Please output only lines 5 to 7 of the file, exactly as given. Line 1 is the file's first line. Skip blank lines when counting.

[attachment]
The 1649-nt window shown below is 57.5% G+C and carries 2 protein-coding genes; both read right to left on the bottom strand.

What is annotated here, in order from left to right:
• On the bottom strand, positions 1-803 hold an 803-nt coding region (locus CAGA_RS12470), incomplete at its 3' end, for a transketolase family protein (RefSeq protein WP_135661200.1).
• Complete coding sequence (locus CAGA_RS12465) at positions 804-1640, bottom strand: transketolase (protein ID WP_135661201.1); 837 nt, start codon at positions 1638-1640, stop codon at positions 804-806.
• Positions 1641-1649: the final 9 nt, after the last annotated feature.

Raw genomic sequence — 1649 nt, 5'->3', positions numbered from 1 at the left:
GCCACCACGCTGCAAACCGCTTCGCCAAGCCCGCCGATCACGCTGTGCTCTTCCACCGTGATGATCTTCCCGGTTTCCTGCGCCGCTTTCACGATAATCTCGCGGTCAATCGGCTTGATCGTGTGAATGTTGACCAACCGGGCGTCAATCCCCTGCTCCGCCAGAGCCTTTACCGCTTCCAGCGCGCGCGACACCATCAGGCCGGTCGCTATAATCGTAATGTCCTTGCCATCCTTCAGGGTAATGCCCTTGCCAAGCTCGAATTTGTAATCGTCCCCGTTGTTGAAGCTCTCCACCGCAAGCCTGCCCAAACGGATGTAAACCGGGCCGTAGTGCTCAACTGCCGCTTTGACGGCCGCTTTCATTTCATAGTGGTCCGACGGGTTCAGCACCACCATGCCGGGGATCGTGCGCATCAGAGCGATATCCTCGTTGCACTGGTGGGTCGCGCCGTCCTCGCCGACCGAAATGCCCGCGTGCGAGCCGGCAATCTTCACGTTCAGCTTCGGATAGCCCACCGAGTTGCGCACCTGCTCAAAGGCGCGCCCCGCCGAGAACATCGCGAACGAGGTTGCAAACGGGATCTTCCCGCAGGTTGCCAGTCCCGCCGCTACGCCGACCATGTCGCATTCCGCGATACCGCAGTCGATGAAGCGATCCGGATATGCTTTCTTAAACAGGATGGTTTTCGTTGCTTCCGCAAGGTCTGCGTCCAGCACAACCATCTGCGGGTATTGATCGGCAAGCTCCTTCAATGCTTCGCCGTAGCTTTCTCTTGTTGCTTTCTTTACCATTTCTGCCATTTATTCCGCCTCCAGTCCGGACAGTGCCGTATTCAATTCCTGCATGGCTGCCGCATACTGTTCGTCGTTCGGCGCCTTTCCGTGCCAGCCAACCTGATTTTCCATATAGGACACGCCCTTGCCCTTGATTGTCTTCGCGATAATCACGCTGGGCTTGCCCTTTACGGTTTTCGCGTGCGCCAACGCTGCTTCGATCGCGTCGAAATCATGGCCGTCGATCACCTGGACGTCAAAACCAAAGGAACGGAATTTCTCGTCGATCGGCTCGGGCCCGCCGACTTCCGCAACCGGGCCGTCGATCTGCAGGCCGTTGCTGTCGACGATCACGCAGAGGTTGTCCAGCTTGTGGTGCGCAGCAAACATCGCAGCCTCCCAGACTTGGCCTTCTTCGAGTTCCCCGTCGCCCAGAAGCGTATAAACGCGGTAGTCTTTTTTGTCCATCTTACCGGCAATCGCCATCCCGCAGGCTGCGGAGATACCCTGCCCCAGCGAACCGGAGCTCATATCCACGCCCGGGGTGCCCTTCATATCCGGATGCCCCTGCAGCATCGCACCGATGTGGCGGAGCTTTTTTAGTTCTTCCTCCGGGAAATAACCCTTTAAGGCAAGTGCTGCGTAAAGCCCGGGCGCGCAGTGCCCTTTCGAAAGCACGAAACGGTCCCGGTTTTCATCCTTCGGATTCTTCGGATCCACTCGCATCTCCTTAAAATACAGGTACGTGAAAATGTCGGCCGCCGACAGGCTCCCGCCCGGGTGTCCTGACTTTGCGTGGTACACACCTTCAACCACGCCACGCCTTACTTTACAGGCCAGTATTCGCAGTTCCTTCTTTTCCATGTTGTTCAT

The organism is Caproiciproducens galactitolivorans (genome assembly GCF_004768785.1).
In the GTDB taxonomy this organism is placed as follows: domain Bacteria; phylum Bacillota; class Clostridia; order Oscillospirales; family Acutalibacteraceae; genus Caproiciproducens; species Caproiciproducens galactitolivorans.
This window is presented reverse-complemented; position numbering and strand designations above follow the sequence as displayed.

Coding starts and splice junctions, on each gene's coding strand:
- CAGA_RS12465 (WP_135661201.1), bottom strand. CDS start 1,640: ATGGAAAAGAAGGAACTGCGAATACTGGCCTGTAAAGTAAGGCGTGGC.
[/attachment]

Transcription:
• Positions 1641-1649: the final 9 nt, after the last annotated feature.

Raw genomic sequence — 1649 nt, 5'->3', positions numbered from 1 at the left:
GCCACCACGCTGCAAACCGCTTCGCCAAGCCCGCCGATCACGCTGTGCTCTTCCACCGTGATGATCTTCCCGGTTTCCTGCGCCGCTTTCACGATAATCTCGCGGTCAATCGGCTTGATCGTGTGAATGTTGACCAACCGGGCGTCAATCCCCTGCTCCGCCAGAGCCTTTACCGCTTCCAGCGCGCGCGACACCATCAGGCCGGTCGCTATAATCGTAATGTCCTTGCCATCCTTCAGGGTAATGCCCTTGCCAAGCTCGAATTTGTAATCGTCCCCGTTGTTGAAGCTCTCCACCGCAAGCCTGCCCAAACGGATGTAAACCGGGCCGTAGTGCTCAACTGCCGCTTTGACGGCCGCTTTCATTTCATAGTGGTCCGACGGGTTCAGCACCACCATGCCGGGGATCGTGCGCATCAGAGCGATATCCTCGTTGCACTGGTGGGTCGCGCCGTCCTCGCCGACCGAAATGCCCGCGTGCGAGCCGGCAATCTTCACGTTCAGCTTCGGATAGCCCACCGAGTTGCGCACCTGCTCAAAGGCGCGCCCCGCCGAGAACATCGCGAACGAGGTTGCAAACGGGATCTTCCCGCAGGTTGCCAGTCCCGCCGCTACGCCGACCATGTCGCATTCCGCGATACCGCAGTCGATGAAGCGATCCGGATATGCTTTCTTAAACAGGATGGTTTTCGTTGCTTCCGCAAGGTCTGCGTCCAGCACAACCATCTGCGGGTATTGATCGGCAAGCTCCTTCAATGCTTCGCCGTAGCTTTCTCTTGTTGCTTTCTTTACCATTTCTGCCATTTATTCCGCCTCCAGTCCGGACAGTGCCGTATTCAATTCCTGCATGGCTGCCGCATACTGTTCGTCGTTCGGCGCCTTTCCGTGCCAGCCAACCTGATTTTCCATATAGGACACGCCCTTGCCCTTGATTGTCTTCGCGATAATCACGCTGGGCTTGCCCTTTACGGTTTTCGCGTGCGCCAACGCTGCTTCGATCGCGTCGAAATCATGGCCGTCGATCACCTGGACGTCAAAACCAAAGGAACGGAATTTCTCGTCGATCGGCTCGGGCCCGCCGACTTCCGCAACCGGGCCGTCGATCTGCAGGCCGTTGCTGTCGACGATCACGCAGAGGTTGTCCAGCTTGTGGTGCGCAGCAAACATCGCAGCCTCCCAGACTTGGCCTTCTTCGAGTTCCCCGTCGCCCAGAAGCGTATAAACGCGGTAGTCTTTTTTGTCCATCTTACCGGCAATCGCCATCCCGCAGGCTGCGGAGATACCCTGCCCCAGCGAACCGGAGCTCATATCCACGCCCGGGGTGCCCTTCATATCCGGATGCCCCTGCAGCATCGCACCGATGTGGCGGAGCTTTTTTAGTTCTTCCTCCGGGAAATAACCCTTTAAGGCAAGTGCTGCGTAAAGCCCGGGCGCGCAGTGCCCTTTCGAAAGCACGAAACGGTCCCGGTTTTCATCCTTCGGATTCTTCGGATCCACTCGCATCTCCTTAAAATACAGGTACGTGAAAATGTCGGCCGCCGACAGGCTCCCGCCCGGGTGTCCTGACTTTGCGTGGTACACACCTTCAACCACGCCACGCCTTACTTTACAGGCCAGTATTCGCAGTTCCTTCTTTTCCATGTTGTTCAT